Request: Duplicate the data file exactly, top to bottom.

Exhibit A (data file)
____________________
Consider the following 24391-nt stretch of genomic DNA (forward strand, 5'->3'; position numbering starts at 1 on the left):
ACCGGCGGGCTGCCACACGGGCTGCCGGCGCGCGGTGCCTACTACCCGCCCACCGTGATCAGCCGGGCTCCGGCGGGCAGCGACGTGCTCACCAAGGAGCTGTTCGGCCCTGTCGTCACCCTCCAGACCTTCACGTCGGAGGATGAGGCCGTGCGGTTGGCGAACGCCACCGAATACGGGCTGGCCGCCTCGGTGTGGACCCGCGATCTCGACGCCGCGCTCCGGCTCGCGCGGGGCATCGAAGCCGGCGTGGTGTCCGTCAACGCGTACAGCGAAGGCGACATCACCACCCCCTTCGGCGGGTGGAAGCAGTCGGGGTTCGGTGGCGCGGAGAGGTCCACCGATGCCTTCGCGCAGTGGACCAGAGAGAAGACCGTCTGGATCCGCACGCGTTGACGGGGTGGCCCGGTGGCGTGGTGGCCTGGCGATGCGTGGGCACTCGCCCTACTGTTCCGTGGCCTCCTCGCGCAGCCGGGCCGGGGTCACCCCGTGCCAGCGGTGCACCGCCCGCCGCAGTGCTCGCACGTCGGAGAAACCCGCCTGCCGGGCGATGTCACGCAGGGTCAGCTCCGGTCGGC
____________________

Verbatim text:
Consider the following 24391-nt stretch of genomic DNA (forward strand, 5'->3'; position numbering starts at 1 on the left):
ACCGGCGGGCTGCCACACGGGCTGCCGGCGCGCGGTGCCTACTACCCGCCCACCGTGATCAGCCGGGCTCCGGCGGGCAGCGACGTGCTCACCAAGGAGCTGTTCGGCCCTGTCGTCACCCTCCAGACCTTCACGTCGGAGGATGAGGCCGTGCGGTTGGCGAACGCCACCGAATACGGGCTGGCCGCCTCGGTGTGGACCCGCGATCTCGACGCCGCGCTCCGGCTCGCGCGGGGCATCGAAGCCGGCGTGGTGTCCGTCAACGCGTACAGCGAAGGCGACATCACCACCCCCTTCGGCGGGTGGAAGCAGTCGGGGTTCGGTGGCGCGGAGAGGTCCACCGATGCCTTCGCGCAGTGGACCAGAGAGAAGACCGTCTGGATCCGCACGCGTTGACGGGGTGGCCCGGTGGCGTGGTGGCCTGGCGATGCGTGGGCACTCGCCCTACTGTTCCGTGGCCTCCTCGCGCAGCCGGGCCGGGGTCACCCCGTGCCAGCGGTGCACCGCCCGCCGCAGTGCTCGCACGTCGGAGAAACCCGCCTGCCGGGCGATGTCACGCAGGGTCAGCTCCGGTCGGC